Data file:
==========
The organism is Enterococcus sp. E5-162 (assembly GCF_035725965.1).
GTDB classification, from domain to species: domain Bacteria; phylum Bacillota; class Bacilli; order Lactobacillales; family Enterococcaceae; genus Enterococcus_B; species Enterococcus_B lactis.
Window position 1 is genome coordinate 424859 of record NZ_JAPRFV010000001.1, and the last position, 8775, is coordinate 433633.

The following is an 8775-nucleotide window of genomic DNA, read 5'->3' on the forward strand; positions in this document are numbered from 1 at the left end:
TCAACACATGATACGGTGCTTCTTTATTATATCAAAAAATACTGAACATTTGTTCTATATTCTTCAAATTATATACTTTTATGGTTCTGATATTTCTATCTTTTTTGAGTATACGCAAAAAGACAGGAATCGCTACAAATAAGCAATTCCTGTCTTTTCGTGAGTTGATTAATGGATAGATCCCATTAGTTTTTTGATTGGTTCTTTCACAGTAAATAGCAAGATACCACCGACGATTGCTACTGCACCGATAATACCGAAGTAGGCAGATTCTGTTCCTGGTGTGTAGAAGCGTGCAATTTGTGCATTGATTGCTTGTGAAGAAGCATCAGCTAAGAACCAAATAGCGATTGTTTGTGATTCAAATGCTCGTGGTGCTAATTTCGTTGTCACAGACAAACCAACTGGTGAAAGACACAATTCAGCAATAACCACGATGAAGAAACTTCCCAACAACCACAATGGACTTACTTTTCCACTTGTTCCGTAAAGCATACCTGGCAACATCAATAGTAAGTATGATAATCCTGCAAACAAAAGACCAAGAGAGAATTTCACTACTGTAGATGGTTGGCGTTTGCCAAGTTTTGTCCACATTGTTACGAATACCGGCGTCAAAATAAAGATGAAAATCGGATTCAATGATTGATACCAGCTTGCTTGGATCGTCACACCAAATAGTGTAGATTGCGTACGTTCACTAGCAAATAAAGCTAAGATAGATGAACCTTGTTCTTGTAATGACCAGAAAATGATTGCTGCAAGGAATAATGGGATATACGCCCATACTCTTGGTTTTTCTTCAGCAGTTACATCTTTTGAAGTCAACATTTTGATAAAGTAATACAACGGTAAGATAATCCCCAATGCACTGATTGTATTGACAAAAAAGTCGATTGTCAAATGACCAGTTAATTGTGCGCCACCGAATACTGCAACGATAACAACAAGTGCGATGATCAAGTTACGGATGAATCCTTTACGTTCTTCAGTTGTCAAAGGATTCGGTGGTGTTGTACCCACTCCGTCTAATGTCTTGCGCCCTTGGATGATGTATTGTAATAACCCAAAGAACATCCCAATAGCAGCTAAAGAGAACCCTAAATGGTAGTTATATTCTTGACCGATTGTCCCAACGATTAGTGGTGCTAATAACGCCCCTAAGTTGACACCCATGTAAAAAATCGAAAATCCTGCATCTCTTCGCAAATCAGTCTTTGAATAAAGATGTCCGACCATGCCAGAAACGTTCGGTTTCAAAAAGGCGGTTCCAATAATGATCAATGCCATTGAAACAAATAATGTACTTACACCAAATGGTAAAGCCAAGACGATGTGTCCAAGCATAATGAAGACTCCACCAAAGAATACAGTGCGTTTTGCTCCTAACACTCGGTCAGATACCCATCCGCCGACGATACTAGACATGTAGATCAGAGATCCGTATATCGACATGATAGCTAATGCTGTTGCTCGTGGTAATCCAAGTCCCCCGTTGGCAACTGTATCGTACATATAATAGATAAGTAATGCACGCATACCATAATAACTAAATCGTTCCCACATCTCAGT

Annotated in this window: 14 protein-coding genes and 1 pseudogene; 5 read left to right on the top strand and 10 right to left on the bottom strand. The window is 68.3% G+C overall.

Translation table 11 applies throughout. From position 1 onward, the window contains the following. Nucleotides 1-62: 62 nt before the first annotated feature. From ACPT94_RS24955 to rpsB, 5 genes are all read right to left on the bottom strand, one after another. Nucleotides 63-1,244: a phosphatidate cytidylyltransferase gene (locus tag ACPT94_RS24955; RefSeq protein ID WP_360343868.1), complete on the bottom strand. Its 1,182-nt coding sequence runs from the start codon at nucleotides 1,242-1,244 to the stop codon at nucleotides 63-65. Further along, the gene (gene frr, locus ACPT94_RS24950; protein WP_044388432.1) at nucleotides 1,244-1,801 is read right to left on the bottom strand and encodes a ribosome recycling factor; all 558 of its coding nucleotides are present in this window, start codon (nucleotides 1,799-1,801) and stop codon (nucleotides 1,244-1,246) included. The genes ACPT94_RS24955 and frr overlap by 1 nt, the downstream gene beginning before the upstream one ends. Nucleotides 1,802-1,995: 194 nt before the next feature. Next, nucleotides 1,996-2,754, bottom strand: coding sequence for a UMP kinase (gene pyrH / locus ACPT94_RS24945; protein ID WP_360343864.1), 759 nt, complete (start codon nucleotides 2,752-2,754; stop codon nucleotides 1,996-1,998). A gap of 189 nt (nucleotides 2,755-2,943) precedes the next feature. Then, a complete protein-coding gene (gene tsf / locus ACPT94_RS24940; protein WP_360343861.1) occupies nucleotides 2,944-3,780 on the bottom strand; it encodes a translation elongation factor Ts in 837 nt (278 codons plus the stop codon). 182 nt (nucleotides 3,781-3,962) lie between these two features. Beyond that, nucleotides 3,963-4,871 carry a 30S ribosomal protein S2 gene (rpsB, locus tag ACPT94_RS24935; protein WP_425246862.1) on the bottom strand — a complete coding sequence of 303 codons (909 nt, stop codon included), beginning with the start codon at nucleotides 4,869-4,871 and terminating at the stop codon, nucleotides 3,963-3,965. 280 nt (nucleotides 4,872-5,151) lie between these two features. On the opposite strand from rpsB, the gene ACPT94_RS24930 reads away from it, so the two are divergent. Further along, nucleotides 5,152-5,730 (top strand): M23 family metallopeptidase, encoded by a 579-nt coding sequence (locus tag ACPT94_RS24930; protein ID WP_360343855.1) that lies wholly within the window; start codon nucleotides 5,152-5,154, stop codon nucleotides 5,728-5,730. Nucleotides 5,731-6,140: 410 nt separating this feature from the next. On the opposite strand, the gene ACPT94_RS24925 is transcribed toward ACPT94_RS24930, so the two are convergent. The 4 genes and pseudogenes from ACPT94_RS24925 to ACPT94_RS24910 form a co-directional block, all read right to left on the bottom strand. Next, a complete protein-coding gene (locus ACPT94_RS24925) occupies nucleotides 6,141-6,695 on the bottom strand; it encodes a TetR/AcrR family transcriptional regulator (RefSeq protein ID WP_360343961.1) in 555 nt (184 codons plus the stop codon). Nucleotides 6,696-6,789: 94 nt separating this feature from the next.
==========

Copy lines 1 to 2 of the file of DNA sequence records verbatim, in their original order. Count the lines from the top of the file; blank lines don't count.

The organism is Enterococcus sp. E5-162 (assembly GCF_035725965.1).
GTDB classification, from domain to species: domain Bacteria; phylum Bacillota; class Bacilli; order Lactobacillales; family Enterococcaceae; genus Enterococcus_B; species Enterococcus_B lactis.